Closer to Taiwan, according to women's fans  In the 2022 Workplace Diversity and Inclusion 1,000 People Survey, up to 96% of subjects believe that whether the workplace is diverse and inclusive will be a key decision-making factor in their decision to join the team.

It can be seen that "DEI" will be the singularity of whether the enterprise can attract talents and continue to lead the next decade or two, so it should not be the first to be abandoned in the difficult time of the enterprise.

(Guess what you want to see: Women's Fans Announces 2022 Women's Workplace Survey Results!) 94% of women say they discriminate in the workplace and want to improve a diverse and inclusive environment)

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Four ways to tell you how we can handle layoffs more gently

Provide you with four ways to handle layoffs without creating a gap between leaders and employees.

1. To determine the list of layoffs, please consider the overall proportion of employees

Take Netflix's recently released layoff list as an example, because the overall employee race and gender ratio is not taken into account, most of the list is employees with marginalized status. Afterwards, even though Netflix claimed that they were only prioritizing the layoffs of new employees, it was still interpreted by the outside world as an abnormal single-handedly singled out underrepresented employees.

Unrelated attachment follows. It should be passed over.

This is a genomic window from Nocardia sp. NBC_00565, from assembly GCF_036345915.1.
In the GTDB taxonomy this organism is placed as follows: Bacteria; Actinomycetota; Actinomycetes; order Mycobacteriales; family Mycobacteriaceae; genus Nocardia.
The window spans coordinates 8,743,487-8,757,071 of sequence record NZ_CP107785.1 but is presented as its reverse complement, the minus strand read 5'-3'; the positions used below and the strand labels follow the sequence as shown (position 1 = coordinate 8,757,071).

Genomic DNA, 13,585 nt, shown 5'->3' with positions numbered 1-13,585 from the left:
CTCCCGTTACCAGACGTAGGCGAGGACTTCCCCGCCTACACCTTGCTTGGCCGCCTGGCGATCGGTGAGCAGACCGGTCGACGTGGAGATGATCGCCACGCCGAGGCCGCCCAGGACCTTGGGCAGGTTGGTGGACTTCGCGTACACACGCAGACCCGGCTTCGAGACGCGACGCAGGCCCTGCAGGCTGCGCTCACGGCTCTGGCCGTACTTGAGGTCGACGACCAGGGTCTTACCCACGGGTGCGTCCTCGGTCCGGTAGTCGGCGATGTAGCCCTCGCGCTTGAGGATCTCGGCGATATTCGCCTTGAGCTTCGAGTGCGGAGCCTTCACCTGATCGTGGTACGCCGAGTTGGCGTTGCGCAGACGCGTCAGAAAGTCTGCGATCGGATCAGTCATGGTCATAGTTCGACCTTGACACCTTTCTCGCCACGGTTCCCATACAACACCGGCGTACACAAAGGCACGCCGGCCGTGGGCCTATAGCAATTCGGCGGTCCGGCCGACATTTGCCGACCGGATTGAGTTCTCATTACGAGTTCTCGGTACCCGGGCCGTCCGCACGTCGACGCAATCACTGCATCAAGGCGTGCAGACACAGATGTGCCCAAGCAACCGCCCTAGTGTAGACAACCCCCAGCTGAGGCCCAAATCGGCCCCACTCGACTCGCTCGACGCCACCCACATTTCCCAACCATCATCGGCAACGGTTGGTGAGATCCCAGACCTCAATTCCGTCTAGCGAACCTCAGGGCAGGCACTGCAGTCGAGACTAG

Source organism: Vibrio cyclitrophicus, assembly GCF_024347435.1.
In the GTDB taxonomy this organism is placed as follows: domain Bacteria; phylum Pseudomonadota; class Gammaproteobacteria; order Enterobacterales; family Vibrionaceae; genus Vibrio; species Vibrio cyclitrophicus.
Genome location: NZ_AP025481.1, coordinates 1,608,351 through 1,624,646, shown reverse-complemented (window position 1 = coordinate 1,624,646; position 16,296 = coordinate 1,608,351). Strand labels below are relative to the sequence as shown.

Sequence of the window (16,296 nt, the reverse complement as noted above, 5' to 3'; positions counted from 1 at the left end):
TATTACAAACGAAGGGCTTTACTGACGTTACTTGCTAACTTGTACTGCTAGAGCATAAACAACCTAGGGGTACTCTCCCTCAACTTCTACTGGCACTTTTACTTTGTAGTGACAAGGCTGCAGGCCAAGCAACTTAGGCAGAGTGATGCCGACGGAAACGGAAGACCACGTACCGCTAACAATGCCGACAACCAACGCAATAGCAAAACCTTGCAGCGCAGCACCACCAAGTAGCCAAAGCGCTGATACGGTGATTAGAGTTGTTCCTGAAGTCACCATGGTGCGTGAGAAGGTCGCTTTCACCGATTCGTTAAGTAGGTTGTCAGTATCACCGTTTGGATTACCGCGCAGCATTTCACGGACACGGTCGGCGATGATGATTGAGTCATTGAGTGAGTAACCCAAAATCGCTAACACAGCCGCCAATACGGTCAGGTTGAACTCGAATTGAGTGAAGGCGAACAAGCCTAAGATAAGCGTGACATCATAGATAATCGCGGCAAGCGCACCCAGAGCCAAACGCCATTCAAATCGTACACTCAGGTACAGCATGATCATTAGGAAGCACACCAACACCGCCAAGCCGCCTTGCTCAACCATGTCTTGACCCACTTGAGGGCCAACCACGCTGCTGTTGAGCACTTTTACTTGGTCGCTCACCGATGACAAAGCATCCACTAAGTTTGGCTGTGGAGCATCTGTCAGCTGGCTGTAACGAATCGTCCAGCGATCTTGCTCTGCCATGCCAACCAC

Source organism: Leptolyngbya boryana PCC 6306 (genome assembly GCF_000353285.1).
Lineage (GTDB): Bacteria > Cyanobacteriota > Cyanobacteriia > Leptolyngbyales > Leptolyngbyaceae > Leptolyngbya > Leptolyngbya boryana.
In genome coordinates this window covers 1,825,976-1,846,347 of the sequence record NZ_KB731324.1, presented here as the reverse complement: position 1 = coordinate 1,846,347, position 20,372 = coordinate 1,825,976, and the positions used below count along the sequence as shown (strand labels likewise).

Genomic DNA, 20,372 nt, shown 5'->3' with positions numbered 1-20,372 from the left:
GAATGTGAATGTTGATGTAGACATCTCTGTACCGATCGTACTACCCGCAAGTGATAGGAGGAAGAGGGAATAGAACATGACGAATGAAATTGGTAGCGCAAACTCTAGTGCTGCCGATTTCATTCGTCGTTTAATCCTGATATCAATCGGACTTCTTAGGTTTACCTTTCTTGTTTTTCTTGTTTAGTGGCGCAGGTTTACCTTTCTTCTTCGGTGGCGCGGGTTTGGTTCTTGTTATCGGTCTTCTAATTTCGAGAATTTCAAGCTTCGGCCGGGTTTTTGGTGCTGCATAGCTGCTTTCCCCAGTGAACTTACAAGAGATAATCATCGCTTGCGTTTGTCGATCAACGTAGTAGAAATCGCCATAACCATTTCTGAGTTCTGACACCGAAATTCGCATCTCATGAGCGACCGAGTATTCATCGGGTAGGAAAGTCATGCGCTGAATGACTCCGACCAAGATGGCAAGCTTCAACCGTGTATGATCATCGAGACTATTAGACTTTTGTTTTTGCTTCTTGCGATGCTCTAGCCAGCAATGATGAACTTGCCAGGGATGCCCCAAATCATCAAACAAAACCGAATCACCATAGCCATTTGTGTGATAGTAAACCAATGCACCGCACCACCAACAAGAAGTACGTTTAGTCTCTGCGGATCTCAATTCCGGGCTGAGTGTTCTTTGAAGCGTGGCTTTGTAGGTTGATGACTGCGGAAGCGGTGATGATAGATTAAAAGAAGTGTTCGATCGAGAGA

Second, empathy to deal with layoffs

Please be full of empathy in the process, care about the feelings of the other party, and clearly inform the reasons for the decision and the decision-making process in the principle of being as transparent as possible, and do not forget to provide support and provide information about the company's support system.

Big taboo: Just talk about the company reorganization.

(To you: What is pluralistic inclusion? DEI FAQ|Create DEI diversity and inclusion, five must-know to attract talents)

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3. Flexible severance scheme

Rather than paying severance based solely on seniority, it is better to set a basic compensation that can be obtained regardless of seniority. After all, new employees may give up other job opportunities in order to join the company.

4. Take care of employees who have not been laid off

In a study by Leadership IQ, survivor guilt was common among employees who kept their jobs during layoffs, and 74 percent said they had become less productive since the layoffs.

Psychological safety will be what this group of guilt-stricken employees needs, perhaps by encouraging retained employees to connect with former employees, pitch out, share LinkedIn recommendations, and provide references.
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I hope that after seeing these figures and phenomena, we can take action, so that the voices advocating diversity and racial justice will no longer lose their voices.